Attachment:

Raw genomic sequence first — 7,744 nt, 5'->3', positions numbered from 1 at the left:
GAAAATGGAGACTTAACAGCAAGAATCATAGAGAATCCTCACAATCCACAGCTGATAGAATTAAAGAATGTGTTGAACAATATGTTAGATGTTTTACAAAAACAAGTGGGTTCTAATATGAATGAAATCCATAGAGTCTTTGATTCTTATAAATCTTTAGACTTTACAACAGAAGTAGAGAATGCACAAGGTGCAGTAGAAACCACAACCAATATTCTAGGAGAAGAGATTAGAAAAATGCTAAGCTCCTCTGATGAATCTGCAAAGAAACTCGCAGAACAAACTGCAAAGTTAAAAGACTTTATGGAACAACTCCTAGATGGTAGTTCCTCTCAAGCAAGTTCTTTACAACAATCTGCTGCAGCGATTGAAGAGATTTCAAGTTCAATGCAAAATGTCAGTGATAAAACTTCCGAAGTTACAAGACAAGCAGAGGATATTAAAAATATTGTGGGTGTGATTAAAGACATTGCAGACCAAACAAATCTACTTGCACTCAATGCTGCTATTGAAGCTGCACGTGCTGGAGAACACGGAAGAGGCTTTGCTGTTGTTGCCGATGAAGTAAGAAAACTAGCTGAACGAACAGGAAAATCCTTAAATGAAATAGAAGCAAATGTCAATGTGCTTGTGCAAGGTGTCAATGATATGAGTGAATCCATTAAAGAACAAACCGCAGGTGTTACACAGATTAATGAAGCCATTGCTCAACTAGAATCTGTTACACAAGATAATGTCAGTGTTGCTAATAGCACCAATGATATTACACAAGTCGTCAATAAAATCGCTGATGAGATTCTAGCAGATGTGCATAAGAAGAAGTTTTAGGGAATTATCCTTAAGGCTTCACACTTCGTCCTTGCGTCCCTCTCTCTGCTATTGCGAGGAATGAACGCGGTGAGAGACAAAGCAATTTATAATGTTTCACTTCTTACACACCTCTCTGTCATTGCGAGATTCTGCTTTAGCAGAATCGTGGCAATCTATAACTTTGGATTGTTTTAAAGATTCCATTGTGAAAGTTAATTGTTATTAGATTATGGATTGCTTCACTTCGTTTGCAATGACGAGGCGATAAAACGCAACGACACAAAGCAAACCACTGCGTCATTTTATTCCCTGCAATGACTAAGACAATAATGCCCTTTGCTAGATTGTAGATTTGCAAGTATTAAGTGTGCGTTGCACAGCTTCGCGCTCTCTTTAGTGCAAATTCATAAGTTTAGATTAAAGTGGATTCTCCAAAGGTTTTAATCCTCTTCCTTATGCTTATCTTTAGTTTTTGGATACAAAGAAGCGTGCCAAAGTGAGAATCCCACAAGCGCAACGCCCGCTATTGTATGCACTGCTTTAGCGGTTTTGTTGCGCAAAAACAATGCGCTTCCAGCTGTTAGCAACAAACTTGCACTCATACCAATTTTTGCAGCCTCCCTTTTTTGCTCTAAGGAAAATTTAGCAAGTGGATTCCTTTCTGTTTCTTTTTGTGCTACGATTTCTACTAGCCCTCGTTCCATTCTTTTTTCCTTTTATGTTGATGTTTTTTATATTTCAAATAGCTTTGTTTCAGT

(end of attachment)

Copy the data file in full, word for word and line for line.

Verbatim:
Raw genomic sequence first — 7,744 nt, 5'->3', positions numbered from 1 at the left:
GAAAATGGAGACTTAACAGCAAGAATCATAGAGAATCCTCACAATCCACAGCTGATAGAATTAAAGAATGTGTTGAACAATATGTTAGATGTTTTACAAAAACAAGTGGGTTCTAATATGAATGAAATCCATAGAGTCTTTGATTCTTATAAATCTTTAGACTTTACAACAGAAGTAGAGAATGCACAAGGTGCAGTAGAAACCACAACCAATATTCTAGGAGAAGAGATTAGAAAAATGCTAAGCTCCTCTGATGAATCTGCAAAGAAACTCGCAGAACAAACTGCAAAGTTAAAAGACTTTATGGAACAACTCCTAGATGGTAGTTCCTCTCAAGCAAGTTCTTTACAACAATCTGCTGCAGCGATTGAAGAGATTTCAAGTTCAATGCAAAATGTCAGTGATAAAACTTCCGAAGTTACAAGACAAGCAGAGGATATTAAAAATATTGTGGGTGTGATTAAAGACATTGCAGACCAAACAAATCTACTTGCACTCAATGCTGCTATTGAAGCTGCACGTGCTGGAGAACACGGAAGAGGCTTTGCTGTTGTTGCCGATGAAGTAAGAAAACTAGCTGAACGAACAGGAAAATCCTTAAATGAAATAGAAGCAAATGTCAATGTGCTTGTGCAAGGTGTCAATGATATGAGTGAATCCATTAAAGAACAAACCGCAGGTGTTACACAGATTAATGAAGCCATTGCTCAACTAGAATCTGTTACACAAGATAATGTCAGTGTTGCTAATAGCACCAATGATATTACACAAGTCGTCAATAAAATCGCTGATGAGATTCTAGCAGATGTGCATAAGAAGAAGTTTTAGGGAATTATCCTTAAGGCTTCACACTTCGTCCTTGCGTCCCTCTCTCTGCTATTGCGAGGAATGAACGCGGTGAGAGACAAAGCAATTTATAATGTTTCACTTCTTACACACCTCTCTGTCATTGCGAGATTCTGCTTTAGCAGAATCGTGGCAATCTATAACTTTGGATTGTTTTAAAGATTCCATTGTGAAAGTTAATTGTTATTAGATTATGGATTGCTTCACTTCGTTTGCAATGACGAGGCGATAAAACGCAACGACACAAAGCAAACCACTGCGTCATTTTATTCCCTGCAATGACTAAGACAATAATGCCCTTTGCTAGATTGTAGATTTGCAAGTATTAAGTGTGCGTTGCACAGCTTCGCGCTCTCTTTAGTGCAAATTCATAAGTTTAGATTAAAGTGGATTCTCCAAAGGTTTTAATCCTCTTCCTTATGCTTATCTTTAGTTTTTGGATACAAAGAAGCGTGCCAAAGTGAGAATCCCACAAGCGCAACGCCCGCTATTGTATGCACTGCTTTAGCGGTTTTGTTGCGCAAAAACAATGCGCTTCCAGCTGTTAGCAACAAACTTGCACTCATACCAATTTTTGCAGCCTCCCTTTTTTGCTCTAAGGAAAATTTAGCAAGTGGATTCCTTTCTGTTTCTTTTTGTGCTACGATTTCTACTAGCCCTCGTTCCATTCTTTTTTCCTTTTATGTTGATGTTTTTTATATTTCAAATAGCTTTGTTTCAGT